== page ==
The foreign ministers of United States, Australia, Canada, New Zealand, and the United Kingdom issued a joint statement on November 18 expressing their concern about increasing Chinese curbs on Hong Kong’s autonomy, and Beijing’s imposition of rules that would disqualify elected legislators in particular. The statement notes: “Following the imposition of the National Security Law and postponement of September’s Legislative Council elections, this decision further undermines Hong Kong’s high degree of autonomy and rights and freedoms.”
Earlier on November 18, Hong Kong police had arrested three former opposition lawmakers – Ted Hui, Eddie Chu, and Raymond Chan – on charges that they had disrupted legislative proceedings in May. (Seven legislators were also arrested on similar charges on November 1.) Last week, 15 pre-democracy legislators had quit the LegCo after China’s National People’s Congress Standing Committee passed a resolution enabling the Hong Kong government to disqualify legislators Alvin Yeung, Dennis Kwok, Kwok Ka-ki, and Kenneth Leung. The Standing Committee resolution recommended disqualifying legislators who challenge China’s sovereignty over Hong Kong or otherwise endanger Chinese national security. (Jessie Lau has an explainer on what such disqualification of LegCo members may mean in terms of the future of the pro-democracy movement here.)
“China’s action is a clear breach of its international obligations under the legally binding, UN-registered Sino-British Joint Declaration. It breaches both China’s commitment that Hong Kong will enjoy a ‘high degree of autonomy’, and the right to freedom of speech,” the five-country joint statement noted.
The five English-speaking countries form the Five Eyes intelligence alliance, a unique coalition that grew out of joint signals intelligence collection and sharing since the early days of the Cold War. While the five countries have held ministerial consultations on a variety of security issues since 2103, their agenda increasingly involves geostrategic issues; since this year, the meetings have been explicitly labeled as “Five Eyes” events. For example, the U.S. Department of Defense readout of last month’s meeting of defense ministers of the five countries – the second such this year – used the term. While analysts have pointed out that converting an intelligence collaboration grouping into a policy coordination mechanism carries risks, this hasn’t prevented the five countries from doing so, as they focus on China and the Indo-Pacific at large.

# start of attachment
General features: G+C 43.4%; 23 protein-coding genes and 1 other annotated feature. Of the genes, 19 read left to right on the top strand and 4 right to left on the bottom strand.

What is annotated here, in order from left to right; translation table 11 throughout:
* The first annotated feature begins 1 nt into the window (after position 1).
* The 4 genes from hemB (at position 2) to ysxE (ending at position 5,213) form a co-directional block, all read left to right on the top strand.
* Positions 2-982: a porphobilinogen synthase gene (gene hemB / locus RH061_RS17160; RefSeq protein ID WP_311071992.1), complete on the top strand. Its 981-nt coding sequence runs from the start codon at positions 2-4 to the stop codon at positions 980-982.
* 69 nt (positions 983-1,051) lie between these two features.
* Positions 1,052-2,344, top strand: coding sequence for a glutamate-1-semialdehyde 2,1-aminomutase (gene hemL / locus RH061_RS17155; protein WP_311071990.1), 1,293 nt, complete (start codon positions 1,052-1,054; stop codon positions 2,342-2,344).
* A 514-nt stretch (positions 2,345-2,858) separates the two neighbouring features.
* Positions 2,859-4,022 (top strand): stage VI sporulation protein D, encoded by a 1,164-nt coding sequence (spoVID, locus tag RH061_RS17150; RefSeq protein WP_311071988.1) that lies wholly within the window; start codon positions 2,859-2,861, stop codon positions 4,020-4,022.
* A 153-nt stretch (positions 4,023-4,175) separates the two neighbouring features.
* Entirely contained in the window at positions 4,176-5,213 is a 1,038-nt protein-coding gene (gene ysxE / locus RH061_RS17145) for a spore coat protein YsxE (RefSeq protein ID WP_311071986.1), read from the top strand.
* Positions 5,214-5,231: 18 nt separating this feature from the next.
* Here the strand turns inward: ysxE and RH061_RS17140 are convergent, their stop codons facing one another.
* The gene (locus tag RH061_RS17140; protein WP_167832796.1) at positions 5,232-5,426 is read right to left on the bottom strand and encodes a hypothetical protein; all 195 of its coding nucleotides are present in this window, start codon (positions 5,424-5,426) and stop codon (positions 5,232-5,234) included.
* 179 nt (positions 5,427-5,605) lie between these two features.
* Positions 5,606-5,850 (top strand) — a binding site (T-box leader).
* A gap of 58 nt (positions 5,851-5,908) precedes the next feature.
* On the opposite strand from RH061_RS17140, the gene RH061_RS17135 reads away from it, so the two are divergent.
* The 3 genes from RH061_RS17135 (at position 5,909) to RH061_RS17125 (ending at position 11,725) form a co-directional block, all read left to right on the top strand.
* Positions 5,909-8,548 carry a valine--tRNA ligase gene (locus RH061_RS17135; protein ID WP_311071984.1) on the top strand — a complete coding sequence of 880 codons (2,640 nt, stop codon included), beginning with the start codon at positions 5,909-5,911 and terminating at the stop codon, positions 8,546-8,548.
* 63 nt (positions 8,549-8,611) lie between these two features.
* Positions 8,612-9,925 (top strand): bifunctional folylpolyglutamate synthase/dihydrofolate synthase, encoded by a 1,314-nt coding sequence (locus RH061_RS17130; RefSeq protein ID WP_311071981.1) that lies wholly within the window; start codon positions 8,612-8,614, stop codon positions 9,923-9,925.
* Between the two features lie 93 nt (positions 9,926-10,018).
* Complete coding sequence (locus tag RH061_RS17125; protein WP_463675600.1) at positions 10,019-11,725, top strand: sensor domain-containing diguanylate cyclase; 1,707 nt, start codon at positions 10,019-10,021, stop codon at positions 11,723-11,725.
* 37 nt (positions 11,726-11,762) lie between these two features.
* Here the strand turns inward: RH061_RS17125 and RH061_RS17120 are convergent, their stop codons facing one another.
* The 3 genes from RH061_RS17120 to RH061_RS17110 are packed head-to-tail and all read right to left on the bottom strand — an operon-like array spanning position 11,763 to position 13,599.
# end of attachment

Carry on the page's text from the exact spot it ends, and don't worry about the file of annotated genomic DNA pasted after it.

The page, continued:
What is interesting about the Hong Kong joint statement is that it eschews the Five Eyes moniker. Given that the brand connotes secrecy and conjures the shadowy world of intelligence, this was a wise call, especially as China continues to argue that foreign powers are egging on pro-democracy activists in Hong Kong.
Of course, this display of tact from the five countries hasn’t prevented China from lashing out at the joint statement. Referring to it as a statement from the “Five Eyes alliance,” Chinese Foreign Ministry spokesperson Zhao Lijian noted at the November 19 press briefing: “No matter if they have ‘five eyes’ or ‘ten eyes’, as soon as they dare to harm China’s sovereignty, security, or development interests, they should be careful lest their eyes be poked blind.” (Interestingly, as my colleague Shannon Tiezzi pointed out to me, Zhao’s original statement in Chinese and the English translation posted on the Chinese Foreign Ministry website vary somewhat, with the latter relatively toned down.)
Zhao also doubled down on China’s June decision to impose the national security law in Hong Kong. “Since the implementation of the Law of the PRC on Safeguarding National Security in the HKSAR, there have been no more so-called “beautiful sight to behold’ in Hong Kong. Isn’t that telling enough?” Zhao said. He was referring to an earlier comment by U.S. Speaker of the House of Representative Nancy Pelosi calling the 2019 Hong Kong protests – which Beijing dismissed as violent riots – as a “beautiful sight to behold.”